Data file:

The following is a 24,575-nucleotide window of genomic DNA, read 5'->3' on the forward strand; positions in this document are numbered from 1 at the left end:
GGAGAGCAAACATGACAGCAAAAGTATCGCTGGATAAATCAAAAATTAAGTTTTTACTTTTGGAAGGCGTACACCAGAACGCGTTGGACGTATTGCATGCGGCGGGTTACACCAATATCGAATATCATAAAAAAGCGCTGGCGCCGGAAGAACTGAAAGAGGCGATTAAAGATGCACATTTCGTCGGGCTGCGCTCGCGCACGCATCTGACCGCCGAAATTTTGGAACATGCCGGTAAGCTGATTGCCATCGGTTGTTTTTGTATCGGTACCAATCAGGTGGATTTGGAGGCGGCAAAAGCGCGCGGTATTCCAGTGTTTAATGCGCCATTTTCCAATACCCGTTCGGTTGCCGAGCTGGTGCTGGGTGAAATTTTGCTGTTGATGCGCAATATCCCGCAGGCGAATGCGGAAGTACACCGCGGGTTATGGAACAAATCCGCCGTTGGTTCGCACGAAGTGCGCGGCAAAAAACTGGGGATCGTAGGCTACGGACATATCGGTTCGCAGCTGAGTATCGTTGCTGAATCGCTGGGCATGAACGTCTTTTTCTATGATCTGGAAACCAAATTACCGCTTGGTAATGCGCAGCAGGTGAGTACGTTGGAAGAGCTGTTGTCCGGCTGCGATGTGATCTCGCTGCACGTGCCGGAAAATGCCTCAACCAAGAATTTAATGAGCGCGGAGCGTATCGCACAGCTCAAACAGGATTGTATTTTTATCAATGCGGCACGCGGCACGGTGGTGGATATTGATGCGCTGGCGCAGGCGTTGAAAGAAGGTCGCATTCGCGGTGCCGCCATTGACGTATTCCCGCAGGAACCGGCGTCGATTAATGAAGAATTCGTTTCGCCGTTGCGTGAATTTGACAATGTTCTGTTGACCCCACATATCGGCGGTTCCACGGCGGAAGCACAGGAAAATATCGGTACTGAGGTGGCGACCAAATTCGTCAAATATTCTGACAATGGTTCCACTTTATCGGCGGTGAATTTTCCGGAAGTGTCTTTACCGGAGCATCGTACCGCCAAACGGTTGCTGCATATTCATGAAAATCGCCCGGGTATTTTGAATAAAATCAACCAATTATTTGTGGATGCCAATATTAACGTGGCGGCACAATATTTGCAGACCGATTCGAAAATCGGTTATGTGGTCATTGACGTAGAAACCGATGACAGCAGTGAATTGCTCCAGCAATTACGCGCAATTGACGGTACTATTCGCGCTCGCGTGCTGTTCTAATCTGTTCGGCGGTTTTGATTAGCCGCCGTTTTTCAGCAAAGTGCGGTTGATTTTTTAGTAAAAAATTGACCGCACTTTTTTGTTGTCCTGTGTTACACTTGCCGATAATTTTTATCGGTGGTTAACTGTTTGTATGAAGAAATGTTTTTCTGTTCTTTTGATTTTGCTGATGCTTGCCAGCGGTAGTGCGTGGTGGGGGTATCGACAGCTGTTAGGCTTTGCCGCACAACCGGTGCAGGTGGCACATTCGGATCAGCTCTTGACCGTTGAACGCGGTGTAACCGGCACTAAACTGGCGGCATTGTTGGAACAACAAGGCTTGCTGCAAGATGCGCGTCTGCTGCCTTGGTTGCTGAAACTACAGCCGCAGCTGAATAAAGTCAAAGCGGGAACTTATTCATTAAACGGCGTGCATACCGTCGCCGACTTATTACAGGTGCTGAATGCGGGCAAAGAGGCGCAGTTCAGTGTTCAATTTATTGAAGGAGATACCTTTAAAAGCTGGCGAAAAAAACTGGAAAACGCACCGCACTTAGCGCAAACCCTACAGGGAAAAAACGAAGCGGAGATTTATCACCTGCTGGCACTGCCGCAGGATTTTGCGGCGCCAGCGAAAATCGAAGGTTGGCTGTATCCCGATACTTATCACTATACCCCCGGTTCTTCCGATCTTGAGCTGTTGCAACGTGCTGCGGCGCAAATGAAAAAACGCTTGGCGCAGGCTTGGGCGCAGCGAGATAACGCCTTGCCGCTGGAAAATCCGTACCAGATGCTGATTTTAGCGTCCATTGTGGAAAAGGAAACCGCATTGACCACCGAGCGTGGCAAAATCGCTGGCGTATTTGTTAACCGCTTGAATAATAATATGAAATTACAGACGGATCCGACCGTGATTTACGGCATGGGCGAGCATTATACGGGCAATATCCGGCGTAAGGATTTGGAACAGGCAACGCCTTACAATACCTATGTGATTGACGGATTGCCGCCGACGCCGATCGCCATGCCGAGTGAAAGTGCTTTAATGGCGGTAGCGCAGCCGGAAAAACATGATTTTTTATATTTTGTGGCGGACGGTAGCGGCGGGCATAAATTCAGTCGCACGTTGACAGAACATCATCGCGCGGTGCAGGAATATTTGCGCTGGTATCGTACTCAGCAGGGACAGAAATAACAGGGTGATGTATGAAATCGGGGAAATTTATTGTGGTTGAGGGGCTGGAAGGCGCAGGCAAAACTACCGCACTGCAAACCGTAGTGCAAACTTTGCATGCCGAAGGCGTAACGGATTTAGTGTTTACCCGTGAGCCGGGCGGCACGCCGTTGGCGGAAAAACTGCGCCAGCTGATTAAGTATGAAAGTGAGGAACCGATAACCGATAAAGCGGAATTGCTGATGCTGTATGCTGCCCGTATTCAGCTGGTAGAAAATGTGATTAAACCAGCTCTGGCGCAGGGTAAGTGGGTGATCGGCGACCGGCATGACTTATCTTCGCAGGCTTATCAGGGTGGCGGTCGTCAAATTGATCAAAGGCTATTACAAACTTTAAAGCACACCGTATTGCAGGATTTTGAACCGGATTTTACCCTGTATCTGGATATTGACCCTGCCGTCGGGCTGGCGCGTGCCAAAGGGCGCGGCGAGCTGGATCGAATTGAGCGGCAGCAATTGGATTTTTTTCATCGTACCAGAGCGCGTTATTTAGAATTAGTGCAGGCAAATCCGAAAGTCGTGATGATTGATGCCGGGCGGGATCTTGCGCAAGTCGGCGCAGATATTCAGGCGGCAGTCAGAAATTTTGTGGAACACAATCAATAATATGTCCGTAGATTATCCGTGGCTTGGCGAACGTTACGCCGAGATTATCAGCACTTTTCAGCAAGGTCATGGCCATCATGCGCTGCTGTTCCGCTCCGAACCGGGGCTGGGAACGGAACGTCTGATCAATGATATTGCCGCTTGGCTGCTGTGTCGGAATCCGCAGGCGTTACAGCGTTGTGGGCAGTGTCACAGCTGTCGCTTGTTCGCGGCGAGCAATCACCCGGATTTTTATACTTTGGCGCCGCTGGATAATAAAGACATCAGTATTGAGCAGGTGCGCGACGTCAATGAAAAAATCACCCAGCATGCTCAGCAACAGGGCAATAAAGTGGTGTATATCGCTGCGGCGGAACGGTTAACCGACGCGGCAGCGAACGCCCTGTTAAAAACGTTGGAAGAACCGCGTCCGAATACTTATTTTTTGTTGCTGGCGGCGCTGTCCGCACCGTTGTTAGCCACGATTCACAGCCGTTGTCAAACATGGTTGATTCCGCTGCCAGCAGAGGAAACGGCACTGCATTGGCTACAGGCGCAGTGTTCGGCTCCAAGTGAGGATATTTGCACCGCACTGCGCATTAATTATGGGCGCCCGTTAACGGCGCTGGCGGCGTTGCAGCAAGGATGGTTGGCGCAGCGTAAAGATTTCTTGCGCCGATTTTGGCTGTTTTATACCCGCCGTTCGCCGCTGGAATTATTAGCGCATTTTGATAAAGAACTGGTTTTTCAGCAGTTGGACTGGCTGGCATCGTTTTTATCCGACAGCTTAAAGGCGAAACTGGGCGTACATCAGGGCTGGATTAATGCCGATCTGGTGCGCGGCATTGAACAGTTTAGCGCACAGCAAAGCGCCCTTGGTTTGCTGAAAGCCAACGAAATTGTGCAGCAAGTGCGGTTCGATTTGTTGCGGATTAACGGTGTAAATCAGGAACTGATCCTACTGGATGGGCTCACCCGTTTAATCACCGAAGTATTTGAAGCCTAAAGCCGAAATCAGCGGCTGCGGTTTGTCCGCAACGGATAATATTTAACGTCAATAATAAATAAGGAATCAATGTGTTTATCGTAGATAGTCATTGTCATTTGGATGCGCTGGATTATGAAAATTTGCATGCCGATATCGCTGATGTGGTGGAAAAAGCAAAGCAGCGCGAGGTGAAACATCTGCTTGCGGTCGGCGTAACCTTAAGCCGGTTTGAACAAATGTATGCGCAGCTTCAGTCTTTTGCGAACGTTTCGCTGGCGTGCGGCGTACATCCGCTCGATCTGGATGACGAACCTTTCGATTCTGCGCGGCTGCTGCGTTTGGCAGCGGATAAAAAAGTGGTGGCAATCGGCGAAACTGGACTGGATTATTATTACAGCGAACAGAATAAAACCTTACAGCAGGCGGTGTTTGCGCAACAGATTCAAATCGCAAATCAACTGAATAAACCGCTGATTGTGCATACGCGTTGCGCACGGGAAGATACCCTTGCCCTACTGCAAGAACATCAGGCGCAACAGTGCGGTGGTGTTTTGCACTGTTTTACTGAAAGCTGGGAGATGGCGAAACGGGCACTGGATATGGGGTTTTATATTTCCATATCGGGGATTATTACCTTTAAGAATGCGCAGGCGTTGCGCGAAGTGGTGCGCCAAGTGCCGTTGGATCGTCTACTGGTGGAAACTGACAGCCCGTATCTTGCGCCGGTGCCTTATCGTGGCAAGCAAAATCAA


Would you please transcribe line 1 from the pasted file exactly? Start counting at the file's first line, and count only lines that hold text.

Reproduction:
The following is a 24,575-nucleotide window of genomic DNA, read 5'->3' on the forward strand; positions in this document are numbered from 1 at the left end: